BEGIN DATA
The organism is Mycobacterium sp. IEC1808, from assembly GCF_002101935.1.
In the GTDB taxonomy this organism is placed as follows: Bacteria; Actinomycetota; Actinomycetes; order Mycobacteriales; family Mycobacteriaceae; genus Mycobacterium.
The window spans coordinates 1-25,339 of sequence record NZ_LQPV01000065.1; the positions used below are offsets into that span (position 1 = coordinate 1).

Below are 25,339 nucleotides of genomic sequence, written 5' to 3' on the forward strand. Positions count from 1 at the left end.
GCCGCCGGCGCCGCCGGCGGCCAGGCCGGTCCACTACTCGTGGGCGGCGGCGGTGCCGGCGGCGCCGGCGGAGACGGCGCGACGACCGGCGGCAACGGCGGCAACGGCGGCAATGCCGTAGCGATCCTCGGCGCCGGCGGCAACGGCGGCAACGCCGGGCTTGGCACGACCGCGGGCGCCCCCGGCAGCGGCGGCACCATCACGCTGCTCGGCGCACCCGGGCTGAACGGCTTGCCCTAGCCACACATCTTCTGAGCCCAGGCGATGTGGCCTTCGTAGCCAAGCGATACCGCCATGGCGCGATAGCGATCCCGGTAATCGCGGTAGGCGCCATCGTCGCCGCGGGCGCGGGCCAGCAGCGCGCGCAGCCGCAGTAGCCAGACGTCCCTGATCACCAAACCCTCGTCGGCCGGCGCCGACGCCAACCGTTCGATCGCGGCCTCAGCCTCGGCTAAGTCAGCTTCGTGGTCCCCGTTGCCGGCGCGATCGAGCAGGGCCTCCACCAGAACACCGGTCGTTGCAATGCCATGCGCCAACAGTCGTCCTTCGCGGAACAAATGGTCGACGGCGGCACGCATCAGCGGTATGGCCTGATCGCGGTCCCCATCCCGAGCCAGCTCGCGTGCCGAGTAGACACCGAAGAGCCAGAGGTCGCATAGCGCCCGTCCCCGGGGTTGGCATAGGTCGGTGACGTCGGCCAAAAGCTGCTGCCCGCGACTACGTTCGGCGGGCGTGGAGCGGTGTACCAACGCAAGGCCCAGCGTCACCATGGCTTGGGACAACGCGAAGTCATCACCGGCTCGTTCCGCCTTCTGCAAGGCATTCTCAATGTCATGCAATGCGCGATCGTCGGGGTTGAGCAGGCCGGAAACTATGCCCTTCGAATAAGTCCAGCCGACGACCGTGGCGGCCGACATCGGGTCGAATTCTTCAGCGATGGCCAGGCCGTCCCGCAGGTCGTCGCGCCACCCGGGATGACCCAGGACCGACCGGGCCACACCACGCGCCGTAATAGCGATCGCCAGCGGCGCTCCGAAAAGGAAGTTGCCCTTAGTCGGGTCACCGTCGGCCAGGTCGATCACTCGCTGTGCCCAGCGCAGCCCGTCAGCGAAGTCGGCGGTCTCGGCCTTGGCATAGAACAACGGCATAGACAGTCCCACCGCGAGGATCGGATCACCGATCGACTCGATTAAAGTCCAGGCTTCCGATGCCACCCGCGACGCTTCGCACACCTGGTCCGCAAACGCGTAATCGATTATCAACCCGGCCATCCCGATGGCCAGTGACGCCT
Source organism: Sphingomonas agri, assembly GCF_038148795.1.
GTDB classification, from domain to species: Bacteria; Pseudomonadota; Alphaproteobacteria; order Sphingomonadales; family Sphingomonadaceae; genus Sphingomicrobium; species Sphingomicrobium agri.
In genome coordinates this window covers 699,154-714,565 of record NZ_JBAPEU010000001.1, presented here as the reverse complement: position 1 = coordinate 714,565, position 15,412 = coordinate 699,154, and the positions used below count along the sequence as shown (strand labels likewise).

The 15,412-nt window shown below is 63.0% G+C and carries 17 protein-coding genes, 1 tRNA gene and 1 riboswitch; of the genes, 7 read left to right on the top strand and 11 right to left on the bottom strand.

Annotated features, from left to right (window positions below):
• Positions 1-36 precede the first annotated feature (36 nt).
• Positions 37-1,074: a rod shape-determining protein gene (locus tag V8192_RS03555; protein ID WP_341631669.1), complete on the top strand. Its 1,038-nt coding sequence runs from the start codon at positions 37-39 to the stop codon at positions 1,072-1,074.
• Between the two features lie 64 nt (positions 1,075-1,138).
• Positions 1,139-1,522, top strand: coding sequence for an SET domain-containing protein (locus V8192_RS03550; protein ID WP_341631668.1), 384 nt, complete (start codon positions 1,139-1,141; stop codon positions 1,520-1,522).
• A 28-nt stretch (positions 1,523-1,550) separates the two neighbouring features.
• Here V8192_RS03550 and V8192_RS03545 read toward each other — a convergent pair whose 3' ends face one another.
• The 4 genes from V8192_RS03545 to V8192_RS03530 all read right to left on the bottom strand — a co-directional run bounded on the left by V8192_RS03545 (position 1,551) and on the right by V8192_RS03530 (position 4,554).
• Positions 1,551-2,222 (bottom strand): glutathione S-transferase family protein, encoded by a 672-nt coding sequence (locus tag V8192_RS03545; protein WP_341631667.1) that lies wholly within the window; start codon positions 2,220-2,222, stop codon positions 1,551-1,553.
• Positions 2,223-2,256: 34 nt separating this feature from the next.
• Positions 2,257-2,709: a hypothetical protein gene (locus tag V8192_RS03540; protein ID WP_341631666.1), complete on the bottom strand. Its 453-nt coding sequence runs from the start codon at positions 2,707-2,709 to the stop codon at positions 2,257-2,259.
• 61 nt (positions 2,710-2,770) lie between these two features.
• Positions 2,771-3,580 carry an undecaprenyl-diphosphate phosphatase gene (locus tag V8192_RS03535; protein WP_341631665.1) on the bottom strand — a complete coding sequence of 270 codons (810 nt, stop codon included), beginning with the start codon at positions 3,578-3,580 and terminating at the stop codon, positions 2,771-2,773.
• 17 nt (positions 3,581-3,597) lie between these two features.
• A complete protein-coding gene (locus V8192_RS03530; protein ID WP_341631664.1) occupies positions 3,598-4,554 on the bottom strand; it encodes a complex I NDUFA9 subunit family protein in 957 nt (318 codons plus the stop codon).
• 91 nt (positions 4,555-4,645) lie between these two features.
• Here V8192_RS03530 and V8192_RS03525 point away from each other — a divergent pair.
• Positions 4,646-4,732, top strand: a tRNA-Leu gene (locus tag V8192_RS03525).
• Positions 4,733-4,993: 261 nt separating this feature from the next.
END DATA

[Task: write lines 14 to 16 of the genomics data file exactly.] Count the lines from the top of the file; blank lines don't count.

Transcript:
• Positions 1,139-1,522, top strand: coding sequence for an SET domain-containing protein (locus V8192_RS03550; protein ID WP_341631668.1), 384 nt, complete (start codon positions 1,139-1,141; stop codon positions 1,520-1,522).
• A 28-nt stretch (positions 1,523-1,550) separates the two neighbouring features.
• Here V8192_RS03550 and V8192_RS03545 read toward each other — a convergent pair whose 3' ends face one another.